Cutting your Losses on bad Domain Names

In the domain name world, it is very easy to get carried away when you’re new to buying domain names. This is something that I discuss in my course and have personally went through as well. Like many out there I spent far too much money on awful domain names when I first started domaining.

I remember registering over 550 .com domain names in my first few months. Many of these domain names were either violating trademarks, 3-4 word phrases, or even worse a combination of the two! I had another online business going that was making enough to keep fueling my bad domain selections and cash flow the process. In all honesty I lost thousands and thousands of dollars because of these poor domain name choices.

Common Mistakes for new Domainers

What I discuss above is a story that many past and current domainers can relate to. In a way it’s an expensive lesson that comes with the learning curve involved in this industry. Being able to overcome it is where things can get interesting.

For anyone reading this that may be new to the domain name industry some common mistakes to avoid are registering trademarked domains, registering domains in obscure extensions that no one will ever buy, and purchasing long domains with 4+ words in them. Of course, there are some exceptions to these rules, but the large majority of the time they hold true.

Have a Plan and Stick to it!

Cutting your Losses on bad Domain NamesSomething that I absolutely love about the domain name industry is that there are many different ways in which you can make money. The best thing to do is to pick a strategy that works for you and stick to it.

For some individuals it may be 4 letter .com domain names, which are known as liquid domain names. These domains can honestly be pretty fun to be involved in because you can buy and sell them so quickly and keep the action flowing.

Others might focus on having a small portfolio of premium 1 or 2 word .com domain names, while others may focus on a larger portfolio of solid 2 word .coms.

Another option could be going after short brandable domain names, or names which are a play on words known as domain hacks. The options are almost limitless.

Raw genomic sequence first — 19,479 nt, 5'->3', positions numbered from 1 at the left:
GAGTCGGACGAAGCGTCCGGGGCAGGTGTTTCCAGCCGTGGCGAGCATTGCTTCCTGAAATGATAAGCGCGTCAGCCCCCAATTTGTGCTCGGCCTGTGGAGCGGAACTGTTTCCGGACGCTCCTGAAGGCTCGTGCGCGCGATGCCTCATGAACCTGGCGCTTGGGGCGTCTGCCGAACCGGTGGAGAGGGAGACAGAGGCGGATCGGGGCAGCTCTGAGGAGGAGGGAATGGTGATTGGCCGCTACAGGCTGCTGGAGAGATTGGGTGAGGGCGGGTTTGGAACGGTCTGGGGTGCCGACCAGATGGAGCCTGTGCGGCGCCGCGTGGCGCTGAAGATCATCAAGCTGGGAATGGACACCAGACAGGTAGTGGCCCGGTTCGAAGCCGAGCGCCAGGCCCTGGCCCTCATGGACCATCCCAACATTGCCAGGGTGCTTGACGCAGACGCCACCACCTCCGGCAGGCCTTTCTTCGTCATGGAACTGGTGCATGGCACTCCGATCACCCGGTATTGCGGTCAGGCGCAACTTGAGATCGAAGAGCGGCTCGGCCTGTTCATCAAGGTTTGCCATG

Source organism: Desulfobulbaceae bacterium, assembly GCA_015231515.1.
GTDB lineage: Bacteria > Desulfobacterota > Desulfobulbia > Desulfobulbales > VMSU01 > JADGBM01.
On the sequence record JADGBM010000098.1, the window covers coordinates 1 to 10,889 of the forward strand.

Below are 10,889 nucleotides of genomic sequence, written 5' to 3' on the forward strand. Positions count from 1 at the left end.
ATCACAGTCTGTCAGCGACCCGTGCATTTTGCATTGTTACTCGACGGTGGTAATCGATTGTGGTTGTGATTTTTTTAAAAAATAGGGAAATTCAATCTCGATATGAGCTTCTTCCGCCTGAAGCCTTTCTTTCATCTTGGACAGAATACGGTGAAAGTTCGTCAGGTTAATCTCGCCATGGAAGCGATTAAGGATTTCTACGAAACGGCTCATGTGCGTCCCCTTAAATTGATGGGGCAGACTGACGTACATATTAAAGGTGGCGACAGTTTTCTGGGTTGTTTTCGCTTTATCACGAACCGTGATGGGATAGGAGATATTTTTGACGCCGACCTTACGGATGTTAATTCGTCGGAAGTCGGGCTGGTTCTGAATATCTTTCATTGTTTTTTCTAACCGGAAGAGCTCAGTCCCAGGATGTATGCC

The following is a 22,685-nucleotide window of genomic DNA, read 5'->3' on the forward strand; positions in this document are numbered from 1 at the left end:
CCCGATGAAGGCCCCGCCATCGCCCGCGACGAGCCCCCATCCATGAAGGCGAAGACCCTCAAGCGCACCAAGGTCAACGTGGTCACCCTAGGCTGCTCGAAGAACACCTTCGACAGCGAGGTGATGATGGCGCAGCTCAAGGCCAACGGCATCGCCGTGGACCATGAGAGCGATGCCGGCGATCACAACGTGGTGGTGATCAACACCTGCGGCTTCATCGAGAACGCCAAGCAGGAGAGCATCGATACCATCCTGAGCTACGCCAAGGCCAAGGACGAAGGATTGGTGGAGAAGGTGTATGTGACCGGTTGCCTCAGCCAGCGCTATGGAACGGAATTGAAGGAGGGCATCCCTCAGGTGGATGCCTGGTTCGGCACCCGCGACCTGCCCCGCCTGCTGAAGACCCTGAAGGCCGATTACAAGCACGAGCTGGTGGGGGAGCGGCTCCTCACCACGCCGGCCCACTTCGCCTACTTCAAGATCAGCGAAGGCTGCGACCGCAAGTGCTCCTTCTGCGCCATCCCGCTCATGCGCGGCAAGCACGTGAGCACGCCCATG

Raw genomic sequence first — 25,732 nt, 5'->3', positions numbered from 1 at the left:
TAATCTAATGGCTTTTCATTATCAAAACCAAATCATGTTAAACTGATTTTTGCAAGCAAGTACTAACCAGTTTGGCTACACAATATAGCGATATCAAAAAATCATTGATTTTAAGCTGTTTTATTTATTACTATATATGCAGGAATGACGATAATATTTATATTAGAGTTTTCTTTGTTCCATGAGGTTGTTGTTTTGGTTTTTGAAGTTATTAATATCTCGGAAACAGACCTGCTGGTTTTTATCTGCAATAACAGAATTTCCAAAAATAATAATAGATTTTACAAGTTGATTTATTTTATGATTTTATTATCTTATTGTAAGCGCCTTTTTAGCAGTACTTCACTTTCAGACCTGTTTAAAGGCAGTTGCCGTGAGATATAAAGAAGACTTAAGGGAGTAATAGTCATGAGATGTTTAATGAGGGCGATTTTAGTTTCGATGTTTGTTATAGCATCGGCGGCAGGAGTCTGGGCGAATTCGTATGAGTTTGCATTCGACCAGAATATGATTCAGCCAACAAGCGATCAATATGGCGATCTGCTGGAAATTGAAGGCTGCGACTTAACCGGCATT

I believe that by narrowing down your portfolio and focusing on a specific aspect you can really hone in on the market and potentially dominate it, or at least make a solid profit. Many of the leaders in the domain name industry have done this exact thing.

Having a solid plan is just part of the journey but being able to stick to it is another thing. I would suggest using some resources to gauge what domains actually sell for. Some good places that you can do this include NameBio and ShortNames.

How to Start Turning Things Around

I realize that some of you reading this may already be in the scenario where you’ve purchased tons of domains that likely won’t sell anywhere. If you’re thinking man, I’m already in this scenario how do I turn things around?

To start, I’d list my domains everywhere for sale. The three primary places I’d consider selling them for a quick flip would be eBay and NamePros.

I have a whole article here already about selling domain names on eBay, and why I think it’s a great place to move domain names quickly. Check it out for more information and thoughts on why I like that as an option.

Secondly, NamePros has a variety of sections in their selling area. The one that I would primarily focus on is the bargain section as the domains currently in your portfolio probably aren’t going to generate a ton of interest. In this section you might be able to get around $5 per name.

I know that might sound bad, but it’s better than nothing. If you’ve got 500 names or more like I did this could be $2,500+ by doing this alone. It’s unlikely you’ll be able to sell every name, but it’s a start.

Another option on NamePros would be listing domains within their auction area starting at just $1 to bid. A slight advantage here is that NamePros won’t hit you with the 10% final value fee that you would have to pay on an eBay domain name sale.

The last place, which is the least likely of the three to actually get a sale would be GoDaddy auctions. The reason I say this is because the domain names would need to sell for more than the low $1 cost that you can setup on eBay or NamePros. On GoDaddy auctions I’d simply set the price to the bare minimum and hope to sell some before they expire.

As a side note, I would also highly recommend making sure the auto-renew for all of the domain names you don’t want is turned off to avoid renewing junk names again.

Study the Industry

I know I already mentioned how studying the industry is important by tracking domain sales. However, you also need to take times to really learn about the value of domain names, life cycles, and ways in which you can find your niche.

I struggled for years, and after selling off all of my junk domain names and letting the others expire I decided to take a much more serious approach. I am now a profitable domainer. I’ll admit that I don’t make nearly as much as I want to, but I have an enjoyable hobby that’s profitable at the end of each year.

Something I would also suggest doing would be breaking down the numbers. Take a long hard look at domain costs and renewals. Study the nuances of each platform where you can list domain names and begin to slowly get back to purchasing high-quality domain names that you know you can flip for profit.

Taking a slow and steady approach is the best way to get back into it all. Have a strict budget in place and only register or purchase domains you are very confident about. There will always be great names expiring or dropping every day. Don’t rush the process and get caught up buying low quality names.

I hope that this article was helpful in giving you some thoughts and ideas about cutting your losses on bad domain names. For more information check out LeapNames on YouTube.